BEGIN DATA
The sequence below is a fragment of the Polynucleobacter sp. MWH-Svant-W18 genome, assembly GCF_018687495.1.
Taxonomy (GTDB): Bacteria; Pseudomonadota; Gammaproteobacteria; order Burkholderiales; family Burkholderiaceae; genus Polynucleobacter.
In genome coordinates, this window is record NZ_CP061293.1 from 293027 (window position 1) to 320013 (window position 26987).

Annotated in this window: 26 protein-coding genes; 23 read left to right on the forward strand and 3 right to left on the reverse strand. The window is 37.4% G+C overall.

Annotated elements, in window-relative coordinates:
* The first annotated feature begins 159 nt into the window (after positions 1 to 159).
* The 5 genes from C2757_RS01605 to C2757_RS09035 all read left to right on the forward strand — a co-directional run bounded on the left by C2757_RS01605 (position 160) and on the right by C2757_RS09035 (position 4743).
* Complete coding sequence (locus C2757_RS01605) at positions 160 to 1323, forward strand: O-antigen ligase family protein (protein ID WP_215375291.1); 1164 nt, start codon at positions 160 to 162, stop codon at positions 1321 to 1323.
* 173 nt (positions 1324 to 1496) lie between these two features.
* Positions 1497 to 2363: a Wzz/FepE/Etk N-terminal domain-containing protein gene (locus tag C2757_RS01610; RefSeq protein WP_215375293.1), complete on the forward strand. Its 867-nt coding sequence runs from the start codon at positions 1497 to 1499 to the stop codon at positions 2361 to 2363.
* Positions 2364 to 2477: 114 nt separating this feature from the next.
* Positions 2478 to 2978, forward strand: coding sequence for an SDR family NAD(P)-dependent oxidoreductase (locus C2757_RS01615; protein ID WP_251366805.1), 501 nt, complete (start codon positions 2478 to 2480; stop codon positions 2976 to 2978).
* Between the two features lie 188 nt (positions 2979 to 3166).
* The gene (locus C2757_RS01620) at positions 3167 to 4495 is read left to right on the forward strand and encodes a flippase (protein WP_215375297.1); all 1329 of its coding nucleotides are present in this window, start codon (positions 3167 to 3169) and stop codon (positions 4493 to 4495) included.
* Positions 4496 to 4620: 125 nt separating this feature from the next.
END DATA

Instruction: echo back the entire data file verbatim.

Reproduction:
The sequence below is a fragment of the Polynucleobacter sp. MWH-Svant-W18 genome, assembly GCF_018687495.1.
Taxonomy (GTDB): Bacteria; Pseudomonadota; Gammaproteobacteria; order Burkholderiales; family Burkholderiaceae; genus Polynucleobacter.
In genome coordinates, this window is record NZ_CP061293.1 from 293027 (window position 1) to 320013 (window position 26987).

Annotated in this window: 26 protein-coding genes; 23 read left to right on the forward strand and 3 right to left on the reverse strand. The window is 37.4% G+C overall.

Annotated elements, in window-relative coordinates:
* The first annotated feature begins 159 nt into the window (after positions 1 to 159).
* The 5 genes from C2757_RS01605 to C2757_RS09035 all read left to right on the forward strand — a co-directional run bounded on the left by C2757_RS01605 (position 160) and on the right by C2757_RS09035 (position 4743).
* Complete coding sequence (locus C2757_RS01605) at positions 160 to 1323, forward strand: O-antigen ligase family protein (protein ID WP_215375291.1); 1164 nt, start codon at positions 160 to 162, stop codon at positions 1321 to 1323.
* 173 nt (positions 1324 to 1496) lie between these two features.
* Positions 1497 to 2363: a Wzz/FepE/Etk N-terminal domain-containing protein gene (locus tag C2757_RS01610; RefSeq protein WP_215375293.1), complete on the forward strand. Its 867-nt coding sequence runs from the start codon at positions 1497 to 1499 to the stop codon at positions 2361 to 2363.
* Positions 2364 to 2477: 114 nt separating this feature from the next.
* Positions 2478 to 2978, forward strand: coding sequence for an SDR family NAD(P)-dependent oxidoreductase (locus C2757_RS01615; protein ID WP_251366805.1), 501 nt, complete (start codon positions 2478 to 2480; stop codon positions 2976 to 2978).
* Between the two features lie 188 nt (positions 2979 to 3166).
* The gene (locus C2757_RS01620) at positions 3167 to 4495 is read left to right on the forward strand and encodes a flippase (protein WP_215375297.1); all 1329 of its coding nucleotides are present in this window, start codon (positions 3167 to 3169) and stop codon (positions 4493 to 4495) included.
* Positions 4496 to 4620: 125 nt separating this feature from the next.